Opportunity cost is also a very real and costly risk to investors. In 2019, the US equity market (as measured by the S&P 500 Index) posted its best first half in 20 years, but many investors missed out on these gains, as indicators of investment sentiment observed some of the most bearing investor confidence since the Global



Source: Factset


Financial Crisis. This is further echoed by US equities having posted 40 straight quarters of institutional outflows despite the longest bull market on record. One way opportunity cost materialises is the instinct to avoid businesses with high, perceived “risk” (volatility) or high valuations, but this often ignores business fundamentals and longer-term opportunities. Often the best days for stock returns occur within two weeks of the worst, and over time, missing those best days can hurt. The chart above shows that missing even the 10 best days can almost halve an investor’s return. Sixty percent of the best 10 days occurred within two weeks of the 10 worst days. While it is never enjoyable to experience the pain of stock price declines, investors should maintain a long-term investment approach that helps them resist the temptation of trying to time the market.


Investment Style

Confounding the difficult investment landscape even further is the selection of investment management styles that investors have to choose. From “deep value” investment, where stocks are bought at what is deemed to be a significant discount to their calculated intrinsic value in sometimes un-loved companies, through “growth” investment where companies are bought in the expectation that their earnings growth will be above market average. Another investment style that has grown in popularity is “quality”. Quality criteria can vary among investment managers and can range from soft measures (the quality of the company’s management, economic moat) to hard criteria (balance sheet strength, low debt levels, high returns on invested capital, stability of earnings, free cash flow generation).

If ever there was an environment that favoured safety and certainty, this would be it. Disruption-free, quality, visible growth and defensiveness are all characteristics investors want and have been willing to pay for. As a result, they have rushed headfirst into businesses that have these characteristics – or appear to, anyway. This has resulted in both the “quality” and “growth” styles of investing having had good returns over recent years. The low interest rate environment, that has lifted the present value of future dividend streams and made companies with strong earnings growth seem to be more valuable, also helped in this bull run. In contrast, “value” investing has underperformed severely. The outperformance of growth versus value has now gone on for almost 10 years and is now the longest stretch of outperformance that can be reasonably measured.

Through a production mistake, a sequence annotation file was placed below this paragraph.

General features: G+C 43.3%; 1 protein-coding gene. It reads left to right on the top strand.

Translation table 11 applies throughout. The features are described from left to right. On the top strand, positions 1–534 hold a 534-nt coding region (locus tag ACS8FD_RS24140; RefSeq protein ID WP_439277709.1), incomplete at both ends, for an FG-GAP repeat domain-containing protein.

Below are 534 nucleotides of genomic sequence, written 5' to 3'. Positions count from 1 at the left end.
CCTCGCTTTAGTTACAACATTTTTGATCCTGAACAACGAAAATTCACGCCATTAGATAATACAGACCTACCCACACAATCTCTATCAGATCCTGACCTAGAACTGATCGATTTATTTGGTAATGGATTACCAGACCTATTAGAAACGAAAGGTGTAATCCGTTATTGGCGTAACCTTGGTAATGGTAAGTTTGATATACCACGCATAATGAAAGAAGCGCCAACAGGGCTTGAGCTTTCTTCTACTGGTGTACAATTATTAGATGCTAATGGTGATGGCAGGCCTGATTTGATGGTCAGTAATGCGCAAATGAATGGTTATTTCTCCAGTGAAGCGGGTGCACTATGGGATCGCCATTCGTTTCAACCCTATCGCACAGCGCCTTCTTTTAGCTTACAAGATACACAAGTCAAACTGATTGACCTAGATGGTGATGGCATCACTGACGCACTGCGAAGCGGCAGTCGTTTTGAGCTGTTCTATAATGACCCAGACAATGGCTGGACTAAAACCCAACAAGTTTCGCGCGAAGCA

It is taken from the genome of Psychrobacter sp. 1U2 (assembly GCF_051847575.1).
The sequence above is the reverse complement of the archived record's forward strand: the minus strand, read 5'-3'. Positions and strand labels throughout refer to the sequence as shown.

Value versus Growth

Source: Artisan Partners. As of 30 June 2019. Three-year rolling returns, MSCI AC World Growth Index vs MSCI AC World Value Index.

A rising tide of doomsayers have said that the current underperformance of value versus growth is a repeat of the excesses that were witnessed at the end of the 1990’s with the dot-com boom, where information technology shares have once again led the market to unsustainable valuation levels. However, there are some big differences. Many of the current tech companies have dominant platforms and are global champions. They trade at high return on invested capital (ROICs) and companies with high ROICs justify trading at higher price to earnings (PE) as it is easier for these companies to grow their future earnings than what it is for low ROIC companies. Hence, it is also important to understand that PE ratios alone do not tell us whether one company is cheaper than the other one. There are additional statistics that prove the current technology boom is different to the dot-com one. They include the median age of tech initial public offerings (IPOs) that has risen from four to 12 years and the median sales of tech IPOs that has increased more than threefold. This means that the tech companies that are going to the stock market for capital raising are real companies that have developed robust, viable and innovative business models.